472030 Free Surface Flows and Extensional Rheology of Polymer Solutions

Monday, November 14, 2016
Market Street (Parc 55 San Francisco)
Jelena Dinic, Leidy N. Jimenez, Madeleine Biagioli, Alexandro Estrada and Vivek Sharma, Chemical Engineering, University of Illinois at Chicago, Chicago, IL

Free-surface flows – jetting, spraying, atomization during fuel injection, roller-coating, gravure printing, nanoimprint hot embossing, several microfluidic drop/particle formation techniques, and screen-printing – all involve the formation of axisymmetric fluid elements that spontaneously break into droplets by a surface-tension-driven instability. The growth of the capillary-driven instability and pinch-off dynamics are dictated by a complex interplay of inertial, viscous and capillary stresses for simple fluids. Additional contributions by elasticity, extensibility and extensional viscosity play a role for complex fluids. We show that visualization and analysis of capillary-driven thinning and pinch-off dynamics of the columnar neck in an asymmetric liquid bridge created by dripping-onto-substrate can be used for characterizing the extensional rheology of complex fluids. Using a particular example of dilute, aqueous PEO solutions, we show the measurement of both the extensional relaxation time and extensional viscosity of weakly elastic, polymeric complex fluids with low shear viscosity (< 20 mPa.s) and relatively short relaxation time, (< 1 ms). Characterization of elastic effects and extensional relaxation times in these dilute solutions is beyond the range measurable in the standard geometries used in commercially available shear and extensional rheometers (including CaBER, capillary breakup extensional rheometer). As the radius of the neck that connects a sessile drop to a nozzle is detected optically, and the extensional response for viscoelastic fluids is characterized by analyzing their elastocapillary self-thinning, we refer to this technique as dripping-onto-substrate (DoS) extensional rheometry. Using DoS experiments and theory of polymer dynamics, we elucidate how polymer composition, flexibility, and molecular weight as well as coil-stretch transition determine the thinning and pinch-off dynamics, and thus influence printability, spinnability, sprayability and jettability of polymeric complex fluids.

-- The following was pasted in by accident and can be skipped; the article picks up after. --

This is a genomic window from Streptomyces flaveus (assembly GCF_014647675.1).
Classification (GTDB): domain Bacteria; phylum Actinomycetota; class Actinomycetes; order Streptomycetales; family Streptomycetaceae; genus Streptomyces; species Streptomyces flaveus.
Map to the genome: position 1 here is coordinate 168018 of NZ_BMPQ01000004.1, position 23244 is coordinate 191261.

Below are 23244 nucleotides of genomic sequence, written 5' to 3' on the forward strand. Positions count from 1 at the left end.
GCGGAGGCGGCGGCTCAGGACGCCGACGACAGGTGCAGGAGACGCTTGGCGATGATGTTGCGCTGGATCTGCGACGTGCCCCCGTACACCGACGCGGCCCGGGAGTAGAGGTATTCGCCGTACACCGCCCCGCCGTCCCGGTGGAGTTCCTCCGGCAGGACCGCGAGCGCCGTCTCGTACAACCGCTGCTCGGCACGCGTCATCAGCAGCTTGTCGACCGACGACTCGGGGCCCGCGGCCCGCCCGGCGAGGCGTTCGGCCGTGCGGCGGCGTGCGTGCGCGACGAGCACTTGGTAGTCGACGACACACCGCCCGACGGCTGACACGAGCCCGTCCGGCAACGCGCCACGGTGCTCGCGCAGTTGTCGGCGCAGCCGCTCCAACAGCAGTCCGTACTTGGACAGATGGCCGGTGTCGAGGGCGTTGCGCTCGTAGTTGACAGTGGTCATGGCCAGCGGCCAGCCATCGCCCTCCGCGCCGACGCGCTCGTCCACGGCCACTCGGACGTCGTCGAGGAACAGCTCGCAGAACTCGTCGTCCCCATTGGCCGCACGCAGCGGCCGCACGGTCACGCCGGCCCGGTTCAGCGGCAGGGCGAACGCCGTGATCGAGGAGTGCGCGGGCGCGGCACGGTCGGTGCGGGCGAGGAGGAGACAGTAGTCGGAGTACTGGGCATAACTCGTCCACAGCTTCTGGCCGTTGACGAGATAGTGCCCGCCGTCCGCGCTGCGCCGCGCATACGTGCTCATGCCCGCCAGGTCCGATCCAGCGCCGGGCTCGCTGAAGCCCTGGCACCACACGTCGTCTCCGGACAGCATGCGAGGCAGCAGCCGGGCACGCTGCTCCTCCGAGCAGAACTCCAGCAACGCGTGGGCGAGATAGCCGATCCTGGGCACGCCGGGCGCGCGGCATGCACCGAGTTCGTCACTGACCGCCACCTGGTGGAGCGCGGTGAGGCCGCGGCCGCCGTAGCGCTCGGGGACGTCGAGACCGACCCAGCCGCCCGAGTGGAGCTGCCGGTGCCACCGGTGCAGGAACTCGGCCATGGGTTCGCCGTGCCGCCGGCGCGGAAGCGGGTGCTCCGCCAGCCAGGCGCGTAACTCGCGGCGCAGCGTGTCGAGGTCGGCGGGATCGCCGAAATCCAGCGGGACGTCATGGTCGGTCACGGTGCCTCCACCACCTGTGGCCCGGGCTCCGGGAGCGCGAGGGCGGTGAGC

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See more of this Session: Poster Session: Fluid Mechanics (Area 1J)
See more of this Group/Topical: Engineering Sciences and Fundamentals